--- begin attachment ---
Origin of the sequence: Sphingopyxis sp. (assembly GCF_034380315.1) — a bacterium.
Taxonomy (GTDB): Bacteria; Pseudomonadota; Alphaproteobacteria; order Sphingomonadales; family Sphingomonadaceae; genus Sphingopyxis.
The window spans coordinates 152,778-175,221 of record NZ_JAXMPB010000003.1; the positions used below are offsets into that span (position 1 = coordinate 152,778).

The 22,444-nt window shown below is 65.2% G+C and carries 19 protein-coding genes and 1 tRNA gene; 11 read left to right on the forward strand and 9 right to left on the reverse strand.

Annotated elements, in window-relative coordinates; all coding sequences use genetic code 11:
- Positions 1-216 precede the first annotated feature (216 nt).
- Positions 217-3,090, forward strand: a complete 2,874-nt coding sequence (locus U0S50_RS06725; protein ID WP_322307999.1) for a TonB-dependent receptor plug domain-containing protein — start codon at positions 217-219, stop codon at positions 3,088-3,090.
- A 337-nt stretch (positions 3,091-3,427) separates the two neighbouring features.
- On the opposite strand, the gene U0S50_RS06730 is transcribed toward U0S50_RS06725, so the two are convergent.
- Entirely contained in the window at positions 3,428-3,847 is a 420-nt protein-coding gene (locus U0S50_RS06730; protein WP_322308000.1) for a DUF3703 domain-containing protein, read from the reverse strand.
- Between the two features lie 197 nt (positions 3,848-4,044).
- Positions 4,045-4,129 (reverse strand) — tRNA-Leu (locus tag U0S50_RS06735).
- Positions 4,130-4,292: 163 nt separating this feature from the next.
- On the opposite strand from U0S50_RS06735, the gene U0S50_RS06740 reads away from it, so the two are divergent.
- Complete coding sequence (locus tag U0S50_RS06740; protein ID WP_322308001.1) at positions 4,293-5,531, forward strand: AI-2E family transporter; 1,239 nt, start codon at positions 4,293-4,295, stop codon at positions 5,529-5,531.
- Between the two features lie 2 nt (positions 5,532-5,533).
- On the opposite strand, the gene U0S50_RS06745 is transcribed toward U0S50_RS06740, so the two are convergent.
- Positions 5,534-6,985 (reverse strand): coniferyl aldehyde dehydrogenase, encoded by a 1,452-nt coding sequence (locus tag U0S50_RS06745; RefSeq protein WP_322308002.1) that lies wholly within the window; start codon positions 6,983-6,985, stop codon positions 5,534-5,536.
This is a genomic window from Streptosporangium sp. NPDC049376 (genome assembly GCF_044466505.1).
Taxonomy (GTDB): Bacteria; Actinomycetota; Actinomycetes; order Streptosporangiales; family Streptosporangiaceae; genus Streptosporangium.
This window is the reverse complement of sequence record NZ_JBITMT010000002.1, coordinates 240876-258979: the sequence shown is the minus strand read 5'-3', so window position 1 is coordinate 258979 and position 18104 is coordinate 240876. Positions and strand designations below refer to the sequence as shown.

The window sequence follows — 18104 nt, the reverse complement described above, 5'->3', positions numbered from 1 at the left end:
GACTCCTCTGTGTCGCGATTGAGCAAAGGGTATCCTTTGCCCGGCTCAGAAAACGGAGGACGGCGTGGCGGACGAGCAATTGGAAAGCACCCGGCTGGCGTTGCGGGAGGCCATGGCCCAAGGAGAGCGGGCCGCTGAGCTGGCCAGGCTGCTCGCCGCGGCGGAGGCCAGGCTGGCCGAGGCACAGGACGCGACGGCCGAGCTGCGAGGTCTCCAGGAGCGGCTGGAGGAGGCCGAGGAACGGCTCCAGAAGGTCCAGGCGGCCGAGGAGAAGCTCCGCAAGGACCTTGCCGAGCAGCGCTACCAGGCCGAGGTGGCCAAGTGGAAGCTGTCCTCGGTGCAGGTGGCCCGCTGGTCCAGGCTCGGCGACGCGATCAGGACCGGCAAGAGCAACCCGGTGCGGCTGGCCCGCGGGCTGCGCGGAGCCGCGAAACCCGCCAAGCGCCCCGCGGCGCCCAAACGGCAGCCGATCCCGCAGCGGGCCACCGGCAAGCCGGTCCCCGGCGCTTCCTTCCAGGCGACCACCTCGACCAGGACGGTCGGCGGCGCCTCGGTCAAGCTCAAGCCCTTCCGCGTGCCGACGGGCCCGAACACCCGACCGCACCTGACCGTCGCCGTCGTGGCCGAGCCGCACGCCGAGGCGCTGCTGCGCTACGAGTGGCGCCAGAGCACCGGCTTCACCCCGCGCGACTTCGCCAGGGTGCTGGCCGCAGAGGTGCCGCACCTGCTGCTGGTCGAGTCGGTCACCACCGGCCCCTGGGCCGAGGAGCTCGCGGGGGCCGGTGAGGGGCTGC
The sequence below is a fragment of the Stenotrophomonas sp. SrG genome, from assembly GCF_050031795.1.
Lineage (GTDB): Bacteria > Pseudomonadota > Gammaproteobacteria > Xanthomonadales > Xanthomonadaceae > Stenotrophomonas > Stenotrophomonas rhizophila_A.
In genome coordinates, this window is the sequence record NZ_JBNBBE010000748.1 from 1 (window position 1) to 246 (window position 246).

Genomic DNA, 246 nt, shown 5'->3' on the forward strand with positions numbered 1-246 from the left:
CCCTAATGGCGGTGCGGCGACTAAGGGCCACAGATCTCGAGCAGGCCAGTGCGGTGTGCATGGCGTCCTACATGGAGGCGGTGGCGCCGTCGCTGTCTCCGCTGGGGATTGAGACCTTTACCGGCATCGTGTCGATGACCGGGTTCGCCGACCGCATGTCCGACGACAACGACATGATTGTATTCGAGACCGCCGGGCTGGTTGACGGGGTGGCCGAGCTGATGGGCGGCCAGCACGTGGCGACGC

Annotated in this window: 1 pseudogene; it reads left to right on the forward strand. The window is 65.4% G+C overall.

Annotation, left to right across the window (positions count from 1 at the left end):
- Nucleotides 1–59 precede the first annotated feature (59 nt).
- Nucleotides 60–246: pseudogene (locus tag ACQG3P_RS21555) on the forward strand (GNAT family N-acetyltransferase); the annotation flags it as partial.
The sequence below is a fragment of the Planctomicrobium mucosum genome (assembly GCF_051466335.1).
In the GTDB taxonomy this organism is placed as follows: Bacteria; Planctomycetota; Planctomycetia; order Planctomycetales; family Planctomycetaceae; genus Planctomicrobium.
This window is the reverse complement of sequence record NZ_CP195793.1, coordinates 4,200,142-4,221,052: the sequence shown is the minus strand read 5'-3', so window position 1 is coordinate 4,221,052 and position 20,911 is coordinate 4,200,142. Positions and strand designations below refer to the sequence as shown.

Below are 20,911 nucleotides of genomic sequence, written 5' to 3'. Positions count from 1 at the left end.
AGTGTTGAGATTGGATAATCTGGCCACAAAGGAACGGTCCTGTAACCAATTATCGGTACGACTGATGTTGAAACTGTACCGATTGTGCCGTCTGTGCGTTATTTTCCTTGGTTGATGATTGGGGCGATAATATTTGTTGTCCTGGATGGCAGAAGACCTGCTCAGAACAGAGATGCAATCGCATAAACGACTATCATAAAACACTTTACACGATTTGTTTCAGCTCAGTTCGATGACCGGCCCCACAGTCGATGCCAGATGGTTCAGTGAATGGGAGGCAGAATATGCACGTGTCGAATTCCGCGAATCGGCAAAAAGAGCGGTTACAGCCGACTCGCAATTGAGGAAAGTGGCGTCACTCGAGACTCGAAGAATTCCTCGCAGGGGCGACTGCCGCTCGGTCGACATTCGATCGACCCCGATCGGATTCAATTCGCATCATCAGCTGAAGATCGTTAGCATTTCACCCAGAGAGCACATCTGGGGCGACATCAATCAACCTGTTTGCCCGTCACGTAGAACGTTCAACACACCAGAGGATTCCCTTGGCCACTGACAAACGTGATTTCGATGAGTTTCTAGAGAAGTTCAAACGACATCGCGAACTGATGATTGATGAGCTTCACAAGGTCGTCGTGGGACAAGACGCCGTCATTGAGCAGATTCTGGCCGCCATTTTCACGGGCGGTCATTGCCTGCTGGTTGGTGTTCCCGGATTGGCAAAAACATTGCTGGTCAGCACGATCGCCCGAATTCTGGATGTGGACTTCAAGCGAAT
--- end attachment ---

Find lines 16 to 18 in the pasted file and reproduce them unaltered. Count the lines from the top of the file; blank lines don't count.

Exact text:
- Between the two features lie 2 nt (positions 5,532-5,533).
- On the opposite strand, the gene U0S50_RS06745 is transcribed toward U0S50_RS06740, so the two are convergent.
- Positions 5,534-6,985 (reverse strand): coniferyl aldehyde dehydrogenase, encoded by a 1,452-nt coding sequence (locus tag U0S50_RS06745; RefSeq protein WP_322308002.1) that lies wholly within the window; start codon positions 6,983-6,985, stop codon positions 5,534-5,536.